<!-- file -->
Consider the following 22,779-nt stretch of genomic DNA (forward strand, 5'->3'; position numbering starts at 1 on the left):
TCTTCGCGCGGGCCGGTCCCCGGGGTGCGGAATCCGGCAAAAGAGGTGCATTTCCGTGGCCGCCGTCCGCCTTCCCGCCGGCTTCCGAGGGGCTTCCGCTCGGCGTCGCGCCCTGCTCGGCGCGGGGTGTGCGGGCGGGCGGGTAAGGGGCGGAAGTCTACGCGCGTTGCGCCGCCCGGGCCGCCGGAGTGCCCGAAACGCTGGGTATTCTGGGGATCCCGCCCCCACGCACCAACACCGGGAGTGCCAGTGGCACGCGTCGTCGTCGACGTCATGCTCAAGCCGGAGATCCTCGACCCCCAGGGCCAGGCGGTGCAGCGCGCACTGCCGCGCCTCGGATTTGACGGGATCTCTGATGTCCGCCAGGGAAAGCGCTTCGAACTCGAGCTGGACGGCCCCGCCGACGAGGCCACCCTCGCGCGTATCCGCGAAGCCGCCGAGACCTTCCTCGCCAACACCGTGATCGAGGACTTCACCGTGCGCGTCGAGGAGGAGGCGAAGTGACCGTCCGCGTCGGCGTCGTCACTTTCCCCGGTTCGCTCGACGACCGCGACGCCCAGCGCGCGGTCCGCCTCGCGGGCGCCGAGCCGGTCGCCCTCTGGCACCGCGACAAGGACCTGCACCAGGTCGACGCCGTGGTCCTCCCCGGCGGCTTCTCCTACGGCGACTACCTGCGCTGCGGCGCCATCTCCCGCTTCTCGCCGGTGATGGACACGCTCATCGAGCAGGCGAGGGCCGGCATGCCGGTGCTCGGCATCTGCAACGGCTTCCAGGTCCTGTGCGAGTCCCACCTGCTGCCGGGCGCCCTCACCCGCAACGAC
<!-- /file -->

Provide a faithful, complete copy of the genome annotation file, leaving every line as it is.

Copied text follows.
Consider the following 22,779-nt stretch of genomic DNA (forward strand, 5'->3'; position numbering starts at 1 on the left):
TCTTCGCGCGGGCCGGTCCCCGGGGTGCGGAATCCGGCAAAAGAGGTGCATTTCCGTGGCCGCCGTCCGCCTTCCCGCCGGCTTCCGAGGGGCTTCCGCTCGGCGTCGCGCCCTGCTCGGCGCGGGGTGTGCGGGCGGGCGGGTAAGGGGCGGAAGTCTACGCGCGTTGCGCCGCCCGGGCCGCCGGAGTGCCCGAAACGCTGGGTATTCTGGGGATCCCGCCCCCACGCACCAACACCGGGAGTGCCAGTGGCACGCGTCGTCGTCGACGTCATGCTCAAGCCGGAGATCCTCGACCCCCAGGGCCAGGCGGTGCAGCGCGCACTGCCGCGCCTCGGATTTGACGGGATCTCTGATGTCCGCCAGGGAAAGCGCTTCGAACTCGAGCTGGACGGCCCCGCCGACGAGGCCACCCTCGCGCGTATCCGCGAAGCCGCCGAGACCTTCCTCGCCAACACCGTGATCGAGGACTTCACCGTGCGCGTCGAGGAGGAGGCGAAGTGACCGTCCGCGTCGGCGTCGTCACTTTCCCCGGTTCGCTCGACGACCGCGACGCCCAGCGCGCGGTCCGCCTCGCGGGCGCCGAGCCGGTCGCCCTCTGGCACCGCGACAAGGACCTGCACCAGGTCGACGCCGTGGTCCTCCCCGGCGGCTTCTCCTACGGCGACTACCTGCGCTGCGGCGCCATCTCCCGCTTCTCGCCGGTGATGGACACGCTCATCGAGCAGGCGAGGGCCGGCATGCCGGTGCTCGGCATCTGCAACGGCTTCCAGGTCCTGTGCGAGTCCCACCTGCTGCCGGGCGCCCTCACCCGCAACGAC